The 11 Houseplants You Can't Kill

KalanchoeOkay, even the toughest plant is not indestructible, but with a few expert tips you can beat the odds. "You can kill anything," says Sharon Nejman, senior horticulturist at the Chicago Botanic Garden in Glencoe, Illinois. That includes giving a potted friend too much sun (which can burn them) or too much H2O (which can drown them). "People have a tendency to overwater everything," says Nejman. "The roots can't handle the absorption and start to rot."

In many ways, plants are like people. "Roots need oxygen to breathe, just like we need oxygen to breathe," says Neil Mattson, an associate professor in the horticulture department at Cornell University. Like other plant experts, he recommends setting plants in gravel-filled saucers so they're not sitting in extra drainage water and built-up salt.

1. Bromeliad
Like the pineapple, the bromeliad belongs to the bromeliaceae family. This plant "lasts a long time," says Nejman. "It produces pups or side shoots that will replace the original plant - just like a pineapple." Its favorite temperature is around 70 degrees, "which makes it home friendly," she says. Make sure to keep the plant away from cold drafts.

2. Cast-iron Plant
The sturdy cast-iron plant lives up to its name, surviving low light, poor-quality soil, spotty watering, and a wide range of temperatures. Aspidistra elatior is the scientific name; elatior is Latin for "taller," which is apropos thanks to foliage that grows up to two feet high. The dark-leaved stunner likes to be left alone, so don't be too attentive, warns Nejman.

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3. Jade Plant
Native to South Africa, jade plants are succulents that retain water in their round, green leaves. They're easygoing. Desert and succulent plants "go dormant" if they don't get enough water. "If they do get water, they start to rehydrate and grow," says Mattson. Be mindful of the shallow roots, which can rot easily or fall out of the pot.

4. Prayer Plant
At night, the leaves of the prayer plant, also called a calathea, fold up as if it's praying (hence, the name). It appreciates living in moist soil and yields "pretty foliage," says Nejman.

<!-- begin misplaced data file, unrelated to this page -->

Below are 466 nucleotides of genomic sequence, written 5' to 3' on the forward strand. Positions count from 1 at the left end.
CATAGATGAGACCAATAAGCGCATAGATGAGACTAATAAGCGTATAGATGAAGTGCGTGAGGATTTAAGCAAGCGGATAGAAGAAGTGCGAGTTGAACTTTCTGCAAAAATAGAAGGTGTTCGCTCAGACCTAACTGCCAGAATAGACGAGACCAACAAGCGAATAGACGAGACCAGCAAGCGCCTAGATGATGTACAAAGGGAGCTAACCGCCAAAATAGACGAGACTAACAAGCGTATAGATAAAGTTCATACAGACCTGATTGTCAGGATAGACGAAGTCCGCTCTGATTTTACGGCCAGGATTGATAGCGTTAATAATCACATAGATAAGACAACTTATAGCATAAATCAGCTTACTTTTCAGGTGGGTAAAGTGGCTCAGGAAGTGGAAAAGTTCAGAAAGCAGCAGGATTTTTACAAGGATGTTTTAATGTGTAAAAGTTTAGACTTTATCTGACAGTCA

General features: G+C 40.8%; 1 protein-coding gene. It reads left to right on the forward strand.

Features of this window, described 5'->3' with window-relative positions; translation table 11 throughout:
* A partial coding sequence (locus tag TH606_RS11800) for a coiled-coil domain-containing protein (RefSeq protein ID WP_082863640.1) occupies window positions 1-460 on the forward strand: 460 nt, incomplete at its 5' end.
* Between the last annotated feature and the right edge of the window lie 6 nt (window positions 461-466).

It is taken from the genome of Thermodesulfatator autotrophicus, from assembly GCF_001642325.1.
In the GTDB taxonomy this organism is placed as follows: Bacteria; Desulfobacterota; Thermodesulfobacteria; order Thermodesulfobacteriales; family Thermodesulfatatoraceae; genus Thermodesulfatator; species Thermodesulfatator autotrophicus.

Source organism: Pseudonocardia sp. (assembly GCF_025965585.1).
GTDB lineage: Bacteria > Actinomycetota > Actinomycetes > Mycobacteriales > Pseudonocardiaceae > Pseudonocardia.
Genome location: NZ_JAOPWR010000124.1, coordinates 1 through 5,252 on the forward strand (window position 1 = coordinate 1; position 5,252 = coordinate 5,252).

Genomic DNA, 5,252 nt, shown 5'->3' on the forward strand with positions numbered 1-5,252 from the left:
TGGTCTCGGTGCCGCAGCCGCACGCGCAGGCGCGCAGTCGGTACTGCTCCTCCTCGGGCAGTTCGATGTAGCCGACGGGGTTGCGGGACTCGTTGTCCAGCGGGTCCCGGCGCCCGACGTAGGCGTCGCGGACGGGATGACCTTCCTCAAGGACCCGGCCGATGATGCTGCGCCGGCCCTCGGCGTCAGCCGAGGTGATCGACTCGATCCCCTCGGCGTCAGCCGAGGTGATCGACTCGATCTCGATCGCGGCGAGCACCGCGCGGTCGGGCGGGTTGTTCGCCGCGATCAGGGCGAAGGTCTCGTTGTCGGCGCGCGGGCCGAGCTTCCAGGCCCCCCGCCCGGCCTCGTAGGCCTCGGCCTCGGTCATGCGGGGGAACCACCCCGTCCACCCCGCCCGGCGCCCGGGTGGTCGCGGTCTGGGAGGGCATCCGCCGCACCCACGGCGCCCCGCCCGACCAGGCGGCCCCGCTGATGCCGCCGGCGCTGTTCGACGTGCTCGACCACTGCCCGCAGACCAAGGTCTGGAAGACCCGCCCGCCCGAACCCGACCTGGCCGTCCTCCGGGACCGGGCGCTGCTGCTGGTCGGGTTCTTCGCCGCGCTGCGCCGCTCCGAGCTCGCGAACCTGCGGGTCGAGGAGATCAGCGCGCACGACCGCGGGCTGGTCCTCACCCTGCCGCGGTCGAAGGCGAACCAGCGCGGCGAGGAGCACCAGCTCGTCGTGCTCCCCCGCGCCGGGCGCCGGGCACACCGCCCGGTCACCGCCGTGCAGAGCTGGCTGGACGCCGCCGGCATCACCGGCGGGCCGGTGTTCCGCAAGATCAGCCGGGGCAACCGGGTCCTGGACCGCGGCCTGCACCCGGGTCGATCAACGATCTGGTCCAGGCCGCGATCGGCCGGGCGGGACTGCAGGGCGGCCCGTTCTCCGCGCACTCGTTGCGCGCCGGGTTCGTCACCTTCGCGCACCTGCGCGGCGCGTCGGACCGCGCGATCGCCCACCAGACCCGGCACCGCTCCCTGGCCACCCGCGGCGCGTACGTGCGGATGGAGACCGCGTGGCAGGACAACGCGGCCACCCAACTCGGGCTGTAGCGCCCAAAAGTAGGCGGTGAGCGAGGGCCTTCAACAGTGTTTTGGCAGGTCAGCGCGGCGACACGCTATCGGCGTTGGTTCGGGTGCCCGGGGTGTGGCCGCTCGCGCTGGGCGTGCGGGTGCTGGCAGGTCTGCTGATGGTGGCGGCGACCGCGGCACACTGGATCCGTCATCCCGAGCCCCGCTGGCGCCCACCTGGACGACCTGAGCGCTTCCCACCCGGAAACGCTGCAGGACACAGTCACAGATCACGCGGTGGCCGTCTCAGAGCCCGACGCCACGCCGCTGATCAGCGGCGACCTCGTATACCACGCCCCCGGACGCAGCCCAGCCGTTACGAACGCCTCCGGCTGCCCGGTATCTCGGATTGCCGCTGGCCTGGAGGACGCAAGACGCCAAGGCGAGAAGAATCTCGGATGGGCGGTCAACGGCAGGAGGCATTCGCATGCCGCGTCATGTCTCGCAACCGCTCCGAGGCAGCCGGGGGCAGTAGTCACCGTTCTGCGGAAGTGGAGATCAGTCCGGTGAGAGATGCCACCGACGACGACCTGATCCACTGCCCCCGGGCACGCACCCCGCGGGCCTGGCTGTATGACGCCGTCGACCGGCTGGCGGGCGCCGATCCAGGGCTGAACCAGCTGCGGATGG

5. Kalanchoe
This succulent, water-retaining plant grows colorful, bell-shaped flowers. "It takes very little care," says Nejman. Kalanchoe welcomes dry climates and temperature swings. It's even fine with 45-degree winter weather, she adds.

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6. Ponytail Palm
Officially called the beaucarnea recurvate, the slow-growing ponytail palm likes basking in a sunny window. Don't over-water the Mexico native, because "its stems work off its reserves," says Nejman. Bonus: It's a bargain - Nejman snagged one at the grocery store for 50 cents.

7. Phalaenopsis Orchid
Native to tropical Asian countries like the Philippines, the phalaenopsis orchid likes low light. But think twice if you live in a dry climate, as the orchid has a better chance of thriving in humid areas. "Most orchids are pretty forgiving," says Nejman. "If they're lucky, I water them every week or week and a half." Another perk: Unlike most hard-to-kill houseplants, this one actually produces a gorgeous flower.

8. Philodendron
Hundreds of species of the large-leafed philodendron grow in the West Indies, Mexico, and Brazil. The plant likes low light. One caveat: "They like to be on the dry side," says Nejman. So don't water more than once a week.

9. Crown of thorns
A native to Madagascar, the succulent, water-retaining shrub doesn't like much water. Otherwise, it's not picky. Another plus: It produces lovely red blooms "year round," says Nejman. Two downsides, though: Its thorns and its sap, which can cause blisters and swelling.

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10. Pothos
This leafy vine, which can grow a 10-foot trail indoors, survives low light and irregular watering. "Some people have fun trying to see how long they can get the vine to grow," says Doug Walker, director of the College of Biological Sciences Greenhouses at the University of California at Davis. Though not as tolerant of drought as other plants, it's otherwise not too picky.

11. ZZ Plant
The ZZ plant, officially named zamioculcas zamiifolia, is native to East Africa but thrives anywhere. Walker affectionately calls it "the king of the indestructible plants." The green tolerates the dangerous trifecta of plant-killers: drought, low light, and really low humidity, he says. A beautiful plant with dark green, shiny foliage, it grows to more than a foot tall, even indoors. "It doesn't need much water because it's got this succulent bulb the stem grows out of," adds Mattson.

-By Karen Springen

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